It wasn’t until after the birds were in Kindu that we realized, these weren’t Greys.  But coming all the way from Kibombo!!  They travelled 300 km or more over terrible roads…at least two nights. 

They spent at least 3 days in this closed cage on a motorcycle.

The Coordination did not hesitate:  It is the no hunting season;  trapping is hunting.  These parrots were illegal.

The first problem was where to keep them?  The conservation agency, ICCN, is responsible for birds once they are confiscated, but at their new building in Kindu, they have nothing but a narrow cement compound, barely enough to store their motorbikes.  The ICCN’s aviaries for confiscated Grey Parrots are 60 km away in Dingi.  World Parrot Trust and Lukuru Foundation, who contributed to create the Dingi Parrot Conservation Center, wanted it to be in the heart of Parrot habitat and away from the insecurity of the town of Kindu. But where could these red-fronted parrots recover before being moved to Dingi?

The holding cages with 51 green parrots in our yard as of the third week in July 2023.

We agreed to have them come to our house on the edge of Kindu with a large quiet yard. 

They were so thirsty when they first arrived. And most were missing feathers and had glue in their wings.

Several parrots arrived with broken legs, one had lost an eye. How were they captured?

Still we could not keep them long at our house….already there were rumors started  by the “enterprise” that had guaranteed these parrots to a trader in Bangladesh.  The rumors were that the Harts were “in the business”;  “the Harts were taking someone else’s parrots on the pretense of law, but planning to resell them at a huge profit.”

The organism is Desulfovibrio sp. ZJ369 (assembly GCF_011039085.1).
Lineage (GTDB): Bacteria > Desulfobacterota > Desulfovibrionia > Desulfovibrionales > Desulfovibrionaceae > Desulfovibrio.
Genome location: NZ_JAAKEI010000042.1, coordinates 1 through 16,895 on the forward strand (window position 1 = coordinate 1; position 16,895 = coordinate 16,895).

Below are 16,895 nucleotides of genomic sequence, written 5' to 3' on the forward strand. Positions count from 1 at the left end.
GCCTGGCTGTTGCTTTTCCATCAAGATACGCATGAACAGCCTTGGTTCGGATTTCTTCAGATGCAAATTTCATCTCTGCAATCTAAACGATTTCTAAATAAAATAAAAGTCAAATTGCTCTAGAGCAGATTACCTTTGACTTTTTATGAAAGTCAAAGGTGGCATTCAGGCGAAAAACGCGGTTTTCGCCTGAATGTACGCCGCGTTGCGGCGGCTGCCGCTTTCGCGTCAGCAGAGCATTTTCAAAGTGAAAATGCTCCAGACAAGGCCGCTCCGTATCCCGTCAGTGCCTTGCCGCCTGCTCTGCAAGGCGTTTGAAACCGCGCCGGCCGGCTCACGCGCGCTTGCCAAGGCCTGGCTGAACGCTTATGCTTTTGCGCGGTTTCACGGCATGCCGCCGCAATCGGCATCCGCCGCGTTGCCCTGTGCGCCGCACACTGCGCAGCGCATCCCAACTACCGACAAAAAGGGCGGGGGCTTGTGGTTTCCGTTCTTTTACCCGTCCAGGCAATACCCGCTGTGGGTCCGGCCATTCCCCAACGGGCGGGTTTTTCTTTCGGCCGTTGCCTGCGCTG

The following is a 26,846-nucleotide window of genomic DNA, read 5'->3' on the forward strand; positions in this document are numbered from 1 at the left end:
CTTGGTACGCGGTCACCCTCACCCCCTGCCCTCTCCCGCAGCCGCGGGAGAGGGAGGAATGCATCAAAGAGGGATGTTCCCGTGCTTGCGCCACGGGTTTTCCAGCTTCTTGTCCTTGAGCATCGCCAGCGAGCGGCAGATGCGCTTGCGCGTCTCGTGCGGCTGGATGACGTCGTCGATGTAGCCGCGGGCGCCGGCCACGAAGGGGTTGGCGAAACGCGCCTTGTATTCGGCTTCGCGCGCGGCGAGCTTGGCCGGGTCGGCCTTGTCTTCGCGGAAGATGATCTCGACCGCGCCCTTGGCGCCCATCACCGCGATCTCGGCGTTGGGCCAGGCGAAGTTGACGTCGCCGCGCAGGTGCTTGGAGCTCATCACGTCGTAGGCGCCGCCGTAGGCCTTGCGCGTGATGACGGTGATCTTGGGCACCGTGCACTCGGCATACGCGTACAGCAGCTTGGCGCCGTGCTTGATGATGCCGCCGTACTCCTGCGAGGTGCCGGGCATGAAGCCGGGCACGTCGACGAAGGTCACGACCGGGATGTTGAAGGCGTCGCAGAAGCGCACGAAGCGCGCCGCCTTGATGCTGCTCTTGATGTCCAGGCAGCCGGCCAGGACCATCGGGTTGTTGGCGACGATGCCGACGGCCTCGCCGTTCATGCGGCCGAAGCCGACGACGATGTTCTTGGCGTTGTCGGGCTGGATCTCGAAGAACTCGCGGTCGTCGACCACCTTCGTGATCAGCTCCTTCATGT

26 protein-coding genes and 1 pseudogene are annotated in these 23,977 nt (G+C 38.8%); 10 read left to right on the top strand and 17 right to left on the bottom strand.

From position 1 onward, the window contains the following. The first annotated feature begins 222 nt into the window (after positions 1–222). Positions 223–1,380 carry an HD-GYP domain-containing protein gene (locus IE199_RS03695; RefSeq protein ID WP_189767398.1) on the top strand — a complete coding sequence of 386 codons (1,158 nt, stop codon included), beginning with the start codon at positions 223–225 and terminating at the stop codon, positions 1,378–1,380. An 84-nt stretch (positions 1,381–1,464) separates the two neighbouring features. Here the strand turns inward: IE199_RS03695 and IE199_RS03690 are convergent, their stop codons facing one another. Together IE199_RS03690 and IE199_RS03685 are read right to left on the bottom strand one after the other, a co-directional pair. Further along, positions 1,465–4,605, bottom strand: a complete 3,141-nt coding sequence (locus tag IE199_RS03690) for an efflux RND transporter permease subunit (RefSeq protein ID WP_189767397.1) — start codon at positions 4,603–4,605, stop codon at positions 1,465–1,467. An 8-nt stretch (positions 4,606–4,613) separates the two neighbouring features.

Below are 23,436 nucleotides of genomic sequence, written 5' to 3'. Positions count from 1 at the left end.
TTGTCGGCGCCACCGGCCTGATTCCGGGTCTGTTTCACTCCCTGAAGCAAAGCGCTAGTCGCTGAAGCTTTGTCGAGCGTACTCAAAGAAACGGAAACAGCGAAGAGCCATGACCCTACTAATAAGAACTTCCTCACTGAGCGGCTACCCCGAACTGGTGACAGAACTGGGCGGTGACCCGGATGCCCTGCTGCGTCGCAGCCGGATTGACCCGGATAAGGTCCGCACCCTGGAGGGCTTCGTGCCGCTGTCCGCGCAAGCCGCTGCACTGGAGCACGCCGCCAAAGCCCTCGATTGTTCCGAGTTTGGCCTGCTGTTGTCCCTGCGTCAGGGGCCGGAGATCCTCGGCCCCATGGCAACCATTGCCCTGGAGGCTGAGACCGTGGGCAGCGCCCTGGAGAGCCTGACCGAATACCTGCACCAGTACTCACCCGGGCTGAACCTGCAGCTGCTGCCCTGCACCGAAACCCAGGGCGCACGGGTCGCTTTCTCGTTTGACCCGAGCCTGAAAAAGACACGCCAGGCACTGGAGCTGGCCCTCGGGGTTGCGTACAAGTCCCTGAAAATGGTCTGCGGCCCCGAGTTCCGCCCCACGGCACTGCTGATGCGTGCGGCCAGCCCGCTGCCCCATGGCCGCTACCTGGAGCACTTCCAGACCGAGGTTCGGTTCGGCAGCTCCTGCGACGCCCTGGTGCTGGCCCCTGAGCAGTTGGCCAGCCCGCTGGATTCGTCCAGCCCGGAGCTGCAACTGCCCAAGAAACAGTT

One of the ICCN rangers sent to protect the birds.

ICCN sent two rangers to watch them…but it did not alleviate the situation.  We kept them barely two weeks before taking them north toward Dingi in a rented dugout.

Carrying one of the holding cages down from our house to the Lualaba where a dugout waits to carry the cages up to the port near Dingi.
The first Red-fronted Greens enter the aviary at Dingi. An African Grey watches. With alarm? With curiosity?

How many green parrots have been caught and trafficked out of Maniema?  Looking at the incomplete records in the Environment Coordination there have been 3 permits for export of green parrots from Maniema Province in 2023, each for 20 parrots.  They were certainly written without ever witnessing the birds and there is no agent of the Environmental Coordination at the airport to check shipments. If, as in this basket of trafficked parrots, there were 50 or more each, 150 red-fronted parrots, at least, already left Maniema.

Congo has a CITES quota to export 450 green parrots per year.  (CITES is the Convention on International Trade of Endangered Species) This quota is obviously not being rigorously followed!  Maniema is one of 26 provinces and at least 6, maybe 8 have green parrots. 

What must be done :  Develop a new message to be issued by the current  governor making it illegal to catch and traffic green parrots as well as grey parrots.  Then, if possible, we should get this message backed by more permanent legislation.

Marking the Border

The problem is there, on the map – if a map could speak, it would be screaming. It would point to its northeastern side and say, “Here there will be anger and divisiveness.”  Even if most of the poaching is in the south, even though the map was created as a collective effort, with back and forth between technicians, parks (ICCN), state administrators and chiefs, still, the northeast is not at rest:

Lomami National Park dugouts on the Lomami River.

In the southwest, the park border is clear before our eyes:  One river, Lomami, marks the park limit (see MAP 1 below);

In the southeast, the line is mostly obvious:  a single river, Loidjo, covers most of the distance.

Crossing the Loidjo bridge into the park at high water.

Even in the northwest, there is a series of rivers that are connected with only short empty lines (Annex 1), BUT in the northeast the rivers aren’t there; most flow the “wrong way”.  The only long north-south river, Lilo, is too far from the Lomami.  If it had become a border, villages would be included in the park and no one wanted that.

MAP 1: The Lomami National Park is fortunate to have many natural limits, but the straight lines (red) are certain to be problematic.